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Friday, August 05, 2005

By Steve Mooar

Manhattan, NY, August 5, 2005 – This article defines the term Jump Start and provides sample projects. It is Part 1 of a 5 part strategy series on the Jump Start. If you missed the introduction that was published on August 2nd it can be viewed at http://bizplanhelp.blogspot.com/2005/08/its-not-startup-its-jump-start.html. Part 2 will cover the advantages of the Jump Start over the Startup

Jump Start – an entrepreneur forms a new company by acquiring another company. The word “company” is used loosely in that it can be an active company or division or even the assets of a shuttered company or division. By purchasing existing assets the entrepreneur gets a jump start over a pure start up with a time advantage as well as a cost advantage since typically the assets are purchased at a discount.

Sample Projects
I have been involved in a few Jump Starts over my consulting career and they have been very successful. The first Jump Start that I was involved in was for a mid-market private equity firm. The project involved buying assets from the household cleaning division of a $1 billion Pharmaceutical company and forming a new company. The assets purchased in the transaction were three brands, intellectual property, and a manufacturing facility. All three brands were active, so even though this Jump Start had many of the same issues as a startup, having to setup processes, personnel, and systems, the business had revenue on day 1.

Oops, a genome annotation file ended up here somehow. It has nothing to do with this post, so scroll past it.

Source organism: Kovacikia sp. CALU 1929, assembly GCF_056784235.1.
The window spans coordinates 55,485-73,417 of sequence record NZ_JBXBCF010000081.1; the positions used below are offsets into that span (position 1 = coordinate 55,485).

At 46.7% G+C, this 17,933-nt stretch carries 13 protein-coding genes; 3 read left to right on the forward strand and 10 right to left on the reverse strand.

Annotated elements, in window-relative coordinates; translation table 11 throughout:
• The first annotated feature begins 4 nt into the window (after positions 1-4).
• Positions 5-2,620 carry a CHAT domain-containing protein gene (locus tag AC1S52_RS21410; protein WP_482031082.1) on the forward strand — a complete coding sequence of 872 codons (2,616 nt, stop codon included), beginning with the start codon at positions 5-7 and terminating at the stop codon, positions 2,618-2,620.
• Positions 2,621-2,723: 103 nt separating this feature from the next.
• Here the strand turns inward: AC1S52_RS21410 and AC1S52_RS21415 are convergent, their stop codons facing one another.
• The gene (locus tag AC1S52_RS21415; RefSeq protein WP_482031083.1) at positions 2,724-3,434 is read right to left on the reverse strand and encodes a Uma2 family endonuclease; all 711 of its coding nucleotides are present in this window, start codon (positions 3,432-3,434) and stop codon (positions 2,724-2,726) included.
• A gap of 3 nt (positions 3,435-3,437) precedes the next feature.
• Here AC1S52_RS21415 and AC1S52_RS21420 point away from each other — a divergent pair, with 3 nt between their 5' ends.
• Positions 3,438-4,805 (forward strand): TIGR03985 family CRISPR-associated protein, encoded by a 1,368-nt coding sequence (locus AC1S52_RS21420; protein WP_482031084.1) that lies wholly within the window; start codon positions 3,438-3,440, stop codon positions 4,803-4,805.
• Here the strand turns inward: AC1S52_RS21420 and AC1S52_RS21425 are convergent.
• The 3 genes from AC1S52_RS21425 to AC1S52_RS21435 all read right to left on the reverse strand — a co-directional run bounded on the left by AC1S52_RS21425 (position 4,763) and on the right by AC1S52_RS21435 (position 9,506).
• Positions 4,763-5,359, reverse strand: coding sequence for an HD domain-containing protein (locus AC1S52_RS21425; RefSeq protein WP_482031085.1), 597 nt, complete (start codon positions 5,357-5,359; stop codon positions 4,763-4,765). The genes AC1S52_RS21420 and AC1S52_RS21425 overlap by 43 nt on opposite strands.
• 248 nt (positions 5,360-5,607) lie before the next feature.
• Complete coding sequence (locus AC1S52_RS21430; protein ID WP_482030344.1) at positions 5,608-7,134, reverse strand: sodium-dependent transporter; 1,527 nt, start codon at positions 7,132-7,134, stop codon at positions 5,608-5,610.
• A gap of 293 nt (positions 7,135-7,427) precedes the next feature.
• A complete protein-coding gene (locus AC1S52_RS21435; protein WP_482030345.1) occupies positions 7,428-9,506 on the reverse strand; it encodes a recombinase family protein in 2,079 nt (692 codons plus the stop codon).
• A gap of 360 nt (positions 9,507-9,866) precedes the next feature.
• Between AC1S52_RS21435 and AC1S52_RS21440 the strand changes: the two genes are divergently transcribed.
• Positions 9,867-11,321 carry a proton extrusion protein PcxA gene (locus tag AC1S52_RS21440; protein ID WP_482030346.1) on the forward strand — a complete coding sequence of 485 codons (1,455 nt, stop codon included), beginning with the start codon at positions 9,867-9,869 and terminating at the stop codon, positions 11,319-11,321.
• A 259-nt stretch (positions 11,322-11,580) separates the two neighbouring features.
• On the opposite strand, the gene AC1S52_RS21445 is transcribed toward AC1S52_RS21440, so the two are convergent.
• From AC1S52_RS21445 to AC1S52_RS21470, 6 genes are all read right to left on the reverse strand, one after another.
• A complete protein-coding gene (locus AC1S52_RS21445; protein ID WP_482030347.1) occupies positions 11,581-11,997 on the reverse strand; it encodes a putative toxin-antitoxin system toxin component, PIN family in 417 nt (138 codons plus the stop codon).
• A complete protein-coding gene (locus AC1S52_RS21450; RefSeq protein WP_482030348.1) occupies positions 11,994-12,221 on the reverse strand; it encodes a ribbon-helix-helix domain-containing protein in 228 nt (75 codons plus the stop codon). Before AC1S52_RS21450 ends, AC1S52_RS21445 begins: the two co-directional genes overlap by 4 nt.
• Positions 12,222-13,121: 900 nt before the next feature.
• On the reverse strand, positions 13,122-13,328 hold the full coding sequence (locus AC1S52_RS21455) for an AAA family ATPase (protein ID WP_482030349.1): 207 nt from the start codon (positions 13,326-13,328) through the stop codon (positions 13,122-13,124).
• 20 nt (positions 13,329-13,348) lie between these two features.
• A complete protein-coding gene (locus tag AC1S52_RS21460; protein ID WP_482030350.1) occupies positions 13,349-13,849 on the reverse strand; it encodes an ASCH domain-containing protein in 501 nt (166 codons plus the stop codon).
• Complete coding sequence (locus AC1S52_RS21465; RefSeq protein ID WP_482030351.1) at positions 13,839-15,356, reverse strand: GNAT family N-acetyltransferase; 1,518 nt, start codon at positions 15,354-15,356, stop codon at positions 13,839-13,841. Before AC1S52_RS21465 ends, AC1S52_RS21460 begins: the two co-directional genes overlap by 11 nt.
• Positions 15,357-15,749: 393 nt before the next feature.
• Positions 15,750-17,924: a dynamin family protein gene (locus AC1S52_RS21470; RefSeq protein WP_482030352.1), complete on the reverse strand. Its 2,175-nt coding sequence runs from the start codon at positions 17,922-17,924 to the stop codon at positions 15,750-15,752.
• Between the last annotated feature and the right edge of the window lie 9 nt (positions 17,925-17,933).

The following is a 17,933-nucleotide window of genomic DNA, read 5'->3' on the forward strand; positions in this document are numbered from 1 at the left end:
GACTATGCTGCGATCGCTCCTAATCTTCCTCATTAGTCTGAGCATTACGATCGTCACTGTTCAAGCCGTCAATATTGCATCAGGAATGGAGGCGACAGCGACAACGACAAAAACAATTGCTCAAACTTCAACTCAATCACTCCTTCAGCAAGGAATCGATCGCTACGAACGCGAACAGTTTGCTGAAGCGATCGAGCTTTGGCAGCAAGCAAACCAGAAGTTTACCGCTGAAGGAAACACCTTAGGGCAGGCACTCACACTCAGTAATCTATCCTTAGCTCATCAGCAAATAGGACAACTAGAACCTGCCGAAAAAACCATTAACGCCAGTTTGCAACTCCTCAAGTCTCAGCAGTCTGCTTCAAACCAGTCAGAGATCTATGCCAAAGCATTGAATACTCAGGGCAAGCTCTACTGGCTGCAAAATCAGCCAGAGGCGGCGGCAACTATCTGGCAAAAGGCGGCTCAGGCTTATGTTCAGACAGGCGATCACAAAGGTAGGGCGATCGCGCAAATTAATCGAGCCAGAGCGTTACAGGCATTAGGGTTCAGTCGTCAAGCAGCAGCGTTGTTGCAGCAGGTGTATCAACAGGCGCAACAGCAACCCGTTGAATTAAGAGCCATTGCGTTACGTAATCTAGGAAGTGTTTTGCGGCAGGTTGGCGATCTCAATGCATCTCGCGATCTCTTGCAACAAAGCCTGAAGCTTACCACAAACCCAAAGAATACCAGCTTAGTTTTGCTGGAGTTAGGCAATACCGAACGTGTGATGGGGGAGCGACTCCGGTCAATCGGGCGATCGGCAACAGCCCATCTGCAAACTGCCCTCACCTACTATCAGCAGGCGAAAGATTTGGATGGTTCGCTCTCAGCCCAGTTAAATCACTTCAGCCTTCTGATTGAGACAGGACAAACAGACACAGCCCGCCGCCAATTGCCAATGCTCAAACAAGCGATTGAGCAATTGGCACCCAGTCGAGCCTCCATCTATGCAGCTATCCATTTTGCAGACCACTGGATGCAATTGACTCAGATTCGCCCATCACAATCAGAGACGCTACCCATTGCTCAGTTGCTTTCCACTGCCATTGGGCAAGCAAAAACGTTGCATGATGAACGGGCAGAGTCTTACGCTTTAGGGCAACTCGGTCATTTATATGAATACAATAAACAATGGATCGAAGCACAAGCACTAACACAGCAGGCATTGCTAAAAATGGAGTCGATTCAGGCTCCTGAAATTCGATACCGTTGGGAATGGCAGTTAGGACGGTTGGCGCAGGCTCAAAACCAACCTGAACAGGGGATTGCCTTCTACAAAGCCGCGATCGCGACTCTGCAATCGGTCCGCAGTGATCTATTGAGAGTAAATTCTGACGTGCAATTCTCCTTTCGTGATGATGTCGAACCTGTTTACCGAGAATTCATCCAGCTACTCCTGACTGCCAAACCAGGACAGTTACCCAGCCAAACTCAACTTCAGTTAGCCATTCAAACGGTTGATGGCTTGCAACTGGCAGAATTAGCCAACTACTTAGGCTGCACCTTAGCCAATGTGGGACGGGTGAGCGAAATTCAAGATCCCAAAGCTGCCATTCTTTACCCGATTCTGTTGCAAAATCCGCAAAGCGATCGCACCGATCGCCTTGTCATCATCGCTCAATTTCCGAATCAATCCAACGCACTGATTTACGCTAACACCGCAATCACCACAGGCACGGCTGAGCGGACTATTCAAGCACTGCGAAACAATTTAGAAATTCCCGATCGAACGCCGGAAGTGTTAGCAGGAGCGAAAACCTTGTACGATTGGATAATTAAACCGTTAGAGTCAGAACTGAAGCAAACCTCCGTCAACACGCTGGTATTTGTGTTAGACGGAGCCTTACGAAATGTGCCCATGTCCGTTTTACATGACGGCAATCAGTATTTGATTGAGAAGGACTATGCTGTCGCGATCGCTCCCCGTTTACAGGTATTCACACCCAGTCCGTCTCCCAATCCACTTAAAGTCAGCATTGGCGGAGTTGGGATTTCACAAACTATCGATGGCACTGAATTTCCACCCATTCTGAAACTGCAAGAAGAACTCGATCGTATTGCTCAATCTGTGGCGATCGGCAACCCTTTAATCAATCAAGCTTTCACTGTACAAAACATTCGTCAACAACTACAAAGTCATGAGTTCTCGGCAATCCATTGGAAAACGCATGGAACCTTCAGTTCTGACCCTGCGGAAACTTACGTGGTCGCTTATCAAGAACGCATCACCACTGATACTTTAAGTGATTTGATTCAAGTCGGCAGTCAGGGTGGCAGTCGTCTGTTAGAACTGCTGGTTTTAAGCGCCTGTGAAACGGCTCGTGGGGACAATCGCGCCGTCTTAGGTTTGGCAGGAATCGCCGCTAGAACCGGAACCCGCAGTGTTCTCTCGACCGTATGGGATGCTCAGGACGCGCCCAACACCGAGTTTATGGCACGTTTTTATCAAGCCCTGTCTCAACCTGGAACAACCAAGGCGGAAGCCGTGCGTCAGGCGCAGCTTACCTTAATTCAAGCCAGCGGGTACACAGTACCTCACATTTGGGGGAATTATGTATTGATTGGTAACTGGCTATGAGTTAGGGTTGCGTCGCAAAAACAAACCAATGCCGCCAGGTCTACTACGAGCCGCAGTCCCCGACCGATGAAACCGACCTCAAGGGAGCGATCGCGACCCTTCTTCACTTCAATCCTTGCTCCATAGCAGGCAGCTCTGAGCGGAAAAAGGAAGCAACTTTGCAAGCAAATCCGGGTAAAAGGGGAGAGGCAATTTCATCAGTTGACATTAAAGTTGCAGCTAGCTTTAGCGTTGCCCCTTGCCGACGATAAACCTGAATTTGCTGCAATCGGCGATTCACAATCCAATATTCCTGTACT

Another Jump Start that I worked on involved purchasing assets from an $8 Billion Paper Products Company. Unlike the last sample, the assets had been retired by the Paper Products Company 6 months prior to purchase. In the transaction, the entrepreneurs purchased a brand, intellectual property, and tooling for the product line. The advantage to the entrepreneurs that purchased the assets is they now had an internationally recognized brand with strong brand awareness in the United States as well as the tooling to make the products. Within one month a new company was formed around the purchased assets and the new company began taking orders and producing products. By purchasing the assets, the entrepreneurs saved 6 months to a year in startup costs as well as saving millions of dollars in tooling costs.

About the Author
Steve Mooar has over 10 years experience in Operations and Information Technology and has worked on numerous Startup and M&A projects. He is the president of Eagle Strategy Group, which provides Strategy Consulting Services to small and medium sized businesses. Eagle specializes in developing strategic solutions in Operations, Information Technology (IT), Startup, and Merger and Acquisitions (M&A), as well as provides interim management support. For more information go to www.eaglestrategygroup.com.

1 comment:

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